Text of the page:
Since the timber for mounting the bulkheads to the building frame arrived on Tuesday I have mounted on average 1.2 bulkheads a day. Allowing for a day of rest that works out to exactly one bulkhead a day. This might not seem stellar performance but I have also been completing two coats of epoxy primer on each side of the bulkheads prior to mounting. During the week I did a couple of 9 hour days of painting and sanding as well as mounting a bulkhead.

The procedure seems to have settled down to one of mounting a bulkhead with clamps and checking with the laser level before screwing it to the building stock for the duration of the build. Inevitably after the laser level check there is a small adjustment to do the following morning before starting on fitting the next one.

I have fitted all the light bulkheads and from now on it is a two man lift.

Today I would normally go to Gosford to sail the Laser but with a forecast of 5 knots and a very wet Sunday on the way I decided that the priority was to get a tarpaulin over the frames that extend out in front of the awning where I am doing the boatbuilding. That meant finishing the bow instead of installing one of the largest frames. As a bonus I used the front section of the strong back to hold the frames together so that from the bow it is starting to look like a yacht.

Everything has to be done sometime so I like to do tasks when they will add the most value to the progress. Todays tasks included taking the masking tape off the three frames painted last night and shuffling the bulkheads around so that “F” could go on the garage floor for the final reinforcing piece for the engine bed. This is an important frame as it is at the aft end of the keel and takes the grounding loads from the keel. The top of the strongback goes through a 192 mm wide 21 mm deep slot to form a very solid I beam with the 30 mm deep 300 mm wide strongback. When I say it takes the grounding loads I should explain that the I beam ties together the rear three keel floors and the combined three floors take the grounding loads but the keel floor attached to bulkhead F is in the middle.
The next task was to prepare the forward part of the strongback where it bends sharply down to the stem. On the previous yacht I cut half of the keel off and scarfed in a replacement piece as it is easier to bend two 15 mm thick planks than one 30 mm plank. This time because the strongback is narrower at the bow I used the bench saw to cut halfway through the plank sideways and then turn it over and cut the other half. As the plank became wider I did each side in two passes so as not to overload the motor. Once cut from station Zero all the way back to bulkhead A I cleaned up the cut with the hand saw. The whole process was remarkably quick and the slot is clean and ready for gluing back together once bent into the final shape.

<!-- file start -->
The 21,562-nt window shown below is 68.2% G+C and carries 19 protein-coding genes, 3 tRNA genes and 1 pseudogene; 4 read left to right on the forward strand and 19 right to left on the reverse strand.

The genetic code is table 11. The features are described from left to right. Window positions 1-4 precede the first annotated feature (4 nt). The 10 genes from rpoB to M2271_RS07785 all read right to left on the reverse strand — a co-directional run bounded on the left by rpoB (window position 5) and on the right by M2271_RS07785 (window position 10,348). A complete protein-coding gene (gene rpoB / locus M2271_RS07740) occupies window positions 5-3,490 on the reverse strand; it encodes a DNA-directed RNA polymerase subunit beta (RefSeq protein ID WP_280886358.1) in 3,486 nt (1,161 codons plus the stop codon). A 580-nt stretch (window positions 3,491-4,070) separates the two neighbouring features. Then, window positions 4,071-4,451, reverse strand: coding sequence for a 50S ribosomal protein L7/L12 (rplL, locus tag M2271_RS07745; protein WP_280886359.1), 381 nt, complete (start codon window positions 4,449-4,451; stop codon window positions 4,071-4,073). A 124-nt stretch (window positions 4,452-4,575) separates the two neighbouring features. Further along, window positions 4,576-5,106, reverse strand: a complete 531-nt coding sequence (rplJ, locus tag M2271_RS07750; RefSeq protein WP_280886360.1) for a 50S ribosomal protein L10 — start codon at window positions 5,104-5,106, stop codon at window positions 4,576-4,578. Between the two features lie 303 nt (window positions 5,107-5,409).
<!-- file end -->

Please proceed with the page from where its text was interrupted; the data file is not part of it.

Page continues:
The strongback was cut into two halves to facilitate the bend at the bow.

Somewhere in this exercise I used the laser level to do a final check in bulkhead E and moved it 2 mm sideways and 2 mm down to its final building position.
With all the preparation out of the way I became a carpenter for the afternoon making up a temporary frame off the front of the building frame to hold the bow. At the same time I could chat to the neighbour who was watering his garden despite the forecast of a downpour tomorrow.

Station zero mounted off a temporary frame with the strongback tied down into the approximate final shape

There is a deal of satisfaction when all the elements line up as they should and by 6 pm Elaine was giving me a hand to pull a tarpaulin over the front frames in time for tomorrow’s rain.

The front bulkheads covered in tarpaulins against the rain forecast for tomorrow.

Despite the wet weather forecast it is a Club Championship at Middle Harbour Amateur’s tomorrow so it will be a day of boat building.

A view from the stern looking past bulkhead E to the mast step at bulkhead D

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